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  Language Thai Summary Language Original Title  
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  Area Expedition Conference  
  Notes Approved no  
  Call Number GFZ @ kyba @ Serial 2170  
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Author Bará, S., Ulla, A. url  openurl
  Title Light Pollution in the Galician Atlantic Islands Maritime-Terrestrial National Park 2018 Report Type Report
  Year 2018 Publication Abbreviated Journal  
  Volume Issue Pages  
  Keywords Conservation; Spain; Galicia; Europe; national park  
  Abstract The Galician Atlantic Islands Maritime-Terrestrial National Park (PNMTIAG), with the exception of the island of Cortegada, still has night skies of acceptable quality. However, the PNMTIAG islands are under strong photic pressures, both internal and external, that hinder the preservation of the basic features of the natural night, and call for an immediate action of all concerned stakeholders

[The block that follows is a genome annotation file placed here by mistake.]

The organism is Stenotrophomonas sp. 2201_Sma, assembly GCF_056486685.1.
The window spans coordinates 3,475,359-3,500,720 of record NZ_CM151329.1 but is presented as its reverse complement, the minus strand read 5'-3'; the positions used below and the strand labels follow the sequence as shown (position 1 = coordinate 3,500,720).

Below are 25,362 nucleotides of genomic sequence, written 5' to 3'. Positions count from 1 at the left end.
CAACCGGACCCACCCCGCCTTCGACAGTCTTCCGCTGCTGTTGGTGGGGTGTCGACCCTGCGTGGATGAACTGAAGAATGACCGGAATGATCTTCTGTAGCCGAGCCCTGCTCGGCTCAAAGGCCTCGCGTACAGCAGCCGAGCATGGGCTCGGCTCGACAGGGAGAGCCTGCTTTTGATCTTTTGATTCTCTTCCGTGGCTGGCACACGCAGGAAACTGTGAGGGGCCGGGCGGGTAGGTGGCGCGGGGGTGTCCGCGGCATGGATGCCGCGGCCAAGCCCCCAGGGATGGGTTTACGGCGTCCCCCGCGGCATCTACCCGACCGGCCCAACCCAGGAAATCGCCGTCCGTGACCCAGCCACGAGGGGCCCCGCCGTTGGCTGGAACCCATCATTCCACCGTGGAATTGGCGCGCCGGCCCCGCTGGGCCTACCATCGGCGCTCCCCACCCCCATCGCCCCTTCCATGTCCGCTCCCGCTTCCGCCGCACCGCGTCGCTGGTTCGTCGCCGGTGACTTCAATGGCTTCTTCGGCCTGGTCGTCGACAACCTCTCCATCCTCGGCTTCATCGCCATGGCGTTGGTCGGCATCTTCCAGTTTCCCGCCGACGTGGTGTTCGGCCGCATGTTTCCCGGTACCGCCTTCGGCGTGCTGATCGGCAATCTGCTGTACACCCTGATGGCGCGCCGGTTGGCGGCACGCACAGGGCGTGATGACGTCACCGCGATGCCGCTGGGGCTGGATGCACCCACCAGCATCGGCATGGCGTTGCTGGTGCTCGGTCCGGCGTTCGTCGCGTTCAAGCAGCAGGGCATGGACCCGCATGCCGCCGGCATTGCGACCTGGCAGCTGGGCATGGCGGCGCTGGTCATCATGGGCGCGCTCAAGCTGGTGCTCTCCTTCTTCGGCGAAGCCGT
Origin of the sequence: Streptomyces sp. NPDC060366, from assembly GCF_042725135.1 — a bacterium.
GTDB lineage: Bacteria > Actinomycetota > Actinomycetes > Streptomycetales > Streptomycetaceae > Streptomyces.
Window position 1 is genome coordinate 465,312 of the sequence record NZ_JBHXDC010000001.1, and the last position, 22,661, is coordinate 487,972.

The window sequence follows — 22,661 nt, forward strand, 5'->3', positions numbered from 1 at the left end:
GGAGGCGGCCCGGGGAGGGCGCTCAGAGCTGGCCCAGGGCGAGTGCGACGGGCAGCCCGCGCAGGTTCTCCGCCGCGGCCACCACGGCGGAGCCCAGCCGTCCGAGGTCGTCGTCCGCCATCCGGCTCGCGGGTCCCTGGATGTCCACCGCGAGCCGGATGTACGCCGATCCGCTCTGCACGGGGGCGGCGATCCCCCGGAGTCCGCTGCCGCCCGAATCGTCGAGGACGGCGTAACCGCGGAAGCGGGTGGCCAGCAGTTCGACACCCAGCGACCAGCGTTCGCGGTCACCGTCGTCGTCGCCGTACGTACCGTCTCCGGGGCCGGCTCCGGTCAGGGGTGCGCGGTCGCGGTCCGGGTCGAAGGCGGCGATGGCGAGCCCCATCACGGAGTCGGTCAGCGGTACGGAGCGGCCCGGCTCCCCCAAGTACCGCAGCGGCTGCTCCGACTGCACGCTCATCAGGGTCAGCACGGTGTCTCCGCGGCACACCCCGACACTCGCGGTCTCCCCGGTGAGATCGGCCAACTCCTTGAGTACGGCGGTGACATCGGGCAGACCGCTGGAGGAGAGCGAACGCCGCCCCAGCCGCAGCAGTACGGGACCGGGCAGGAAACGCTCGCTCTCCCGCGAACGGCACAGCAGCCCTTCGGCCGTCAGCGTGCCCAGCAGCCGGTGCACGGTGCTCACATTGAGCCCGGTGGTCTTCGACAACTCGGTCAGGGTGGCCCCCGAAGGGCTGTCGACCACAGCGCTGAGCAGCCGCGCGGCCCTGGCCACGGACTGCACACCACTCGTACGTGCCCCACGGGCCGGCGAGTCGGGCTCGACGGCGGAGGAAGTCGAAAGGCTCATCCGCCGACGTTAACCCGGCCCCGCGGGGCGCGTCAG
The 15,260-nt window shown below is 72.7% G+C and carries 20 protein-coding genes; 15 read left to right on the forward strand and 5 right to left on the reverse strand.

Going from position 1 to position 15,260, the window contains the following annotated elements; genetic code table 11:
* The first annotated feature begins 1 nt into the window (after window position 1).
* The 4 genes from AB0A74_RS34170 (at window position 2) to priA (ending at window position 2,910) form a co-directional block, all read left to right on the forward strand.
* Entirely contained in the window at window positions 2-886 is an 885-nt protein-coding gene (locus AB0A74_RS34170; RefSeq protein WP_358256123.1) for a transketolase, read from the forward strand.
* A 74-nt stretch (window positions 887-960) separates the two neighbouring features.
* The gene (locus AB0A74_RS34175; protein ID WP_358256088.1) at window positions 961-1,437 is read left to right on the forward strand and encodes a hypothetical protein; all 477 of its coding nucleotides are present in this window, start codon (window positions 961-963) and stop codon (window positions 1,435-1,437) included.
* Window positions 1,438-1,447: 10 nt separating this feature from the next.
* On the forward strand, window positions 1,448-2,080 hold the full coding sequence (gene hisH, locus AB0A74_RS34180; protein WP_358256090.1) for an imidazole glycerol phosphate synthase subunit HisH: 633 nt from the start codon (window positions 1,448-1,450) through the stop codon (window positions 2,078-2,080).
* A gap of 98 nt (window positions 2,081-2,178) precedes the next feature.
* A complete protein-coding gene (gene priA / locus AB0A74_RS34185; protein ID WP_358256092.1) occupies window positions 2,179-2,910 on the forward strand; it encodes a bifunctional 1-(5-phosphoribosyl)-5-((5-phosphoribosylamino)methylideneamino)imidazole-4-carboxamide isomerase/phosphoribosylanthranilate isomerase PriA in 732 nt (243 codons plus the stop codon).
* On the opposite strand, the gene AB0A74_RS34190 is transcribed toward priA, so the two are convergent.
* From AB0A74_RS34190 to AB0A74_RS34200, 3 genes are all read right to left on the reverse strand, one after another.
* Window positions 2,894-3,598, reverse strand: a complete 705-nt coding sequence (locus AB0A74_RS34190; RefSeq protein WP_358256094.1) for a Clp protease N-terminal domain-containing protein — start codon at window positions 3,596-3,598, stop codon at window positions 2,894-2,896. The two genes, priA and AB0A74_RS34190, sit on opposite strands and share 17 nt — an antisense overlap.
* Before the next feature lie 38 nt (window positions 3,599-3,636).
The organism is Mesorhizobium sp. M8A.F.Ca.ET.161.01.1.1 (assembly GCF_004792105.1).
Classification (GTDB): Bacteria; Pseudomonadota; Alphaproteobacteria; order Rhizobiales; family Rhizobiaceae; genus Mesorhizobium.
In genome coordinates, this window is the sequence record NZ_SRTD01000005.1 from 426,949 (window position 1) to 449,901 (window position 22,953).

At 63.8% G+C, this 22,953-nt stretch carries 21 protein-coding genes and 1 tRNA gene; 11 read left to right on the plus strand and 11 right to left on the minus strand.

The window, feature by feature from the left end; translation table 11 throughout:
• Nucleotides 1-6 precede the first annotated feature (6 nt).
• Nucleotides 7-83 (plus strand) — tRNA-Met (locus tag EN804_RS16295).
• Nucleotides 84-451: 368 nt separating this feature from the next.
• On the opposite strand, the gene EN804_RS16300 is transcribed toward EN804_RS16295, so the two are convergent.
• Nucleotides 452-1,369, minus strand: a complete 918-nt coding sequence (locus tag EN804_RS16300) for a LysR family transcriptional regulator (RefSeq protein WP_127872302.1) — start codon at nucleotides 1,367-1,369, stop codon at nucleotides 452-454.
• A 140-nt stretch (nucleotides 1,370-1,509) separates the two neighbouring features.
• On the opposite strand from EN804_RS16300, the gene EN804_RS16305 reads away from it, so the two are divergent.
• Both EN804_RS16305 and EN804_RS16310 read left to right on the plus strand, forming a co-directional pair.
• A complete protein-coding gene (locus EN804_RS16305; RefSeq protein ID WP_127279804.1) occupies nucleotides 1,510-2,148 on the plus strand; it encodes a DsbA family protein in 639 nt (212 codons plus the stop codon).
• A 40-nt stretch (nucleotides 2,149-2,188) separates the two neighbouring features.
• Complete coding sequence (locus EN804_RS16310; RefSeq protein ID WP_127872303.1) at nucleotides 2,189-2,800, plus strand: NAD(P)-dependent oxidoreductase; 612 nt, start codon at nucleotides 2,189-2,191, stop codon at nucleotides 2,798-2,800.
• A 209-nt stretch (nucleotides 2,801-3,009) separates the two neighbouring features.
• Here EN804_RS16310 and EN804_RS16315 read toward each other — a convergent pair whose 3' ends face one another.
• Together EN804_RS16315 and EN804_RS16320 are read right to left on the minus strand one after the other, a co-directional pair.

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  Publisher USC Tragsa Place of Publication Editor  
  Language Galician Summary Language Galician Original Title  
  Series Editor Series Title Abbreviated Series Title  
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  Area Expedition Conference  
  Notes Approved no  
  Call Number IDA @ john @ Serial 2187  
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Author Meier, J. url  openurl
  Title Contentious Light: An Analytical Framework for Lighting Conflicts Type Journal Article
  Year 2018 Publication International Journal of Sustainable Lighting Abbreviated Journal  
  Volume 20 Issue 1 Pages 62-77  
  Keywords Society; Lighting; Planning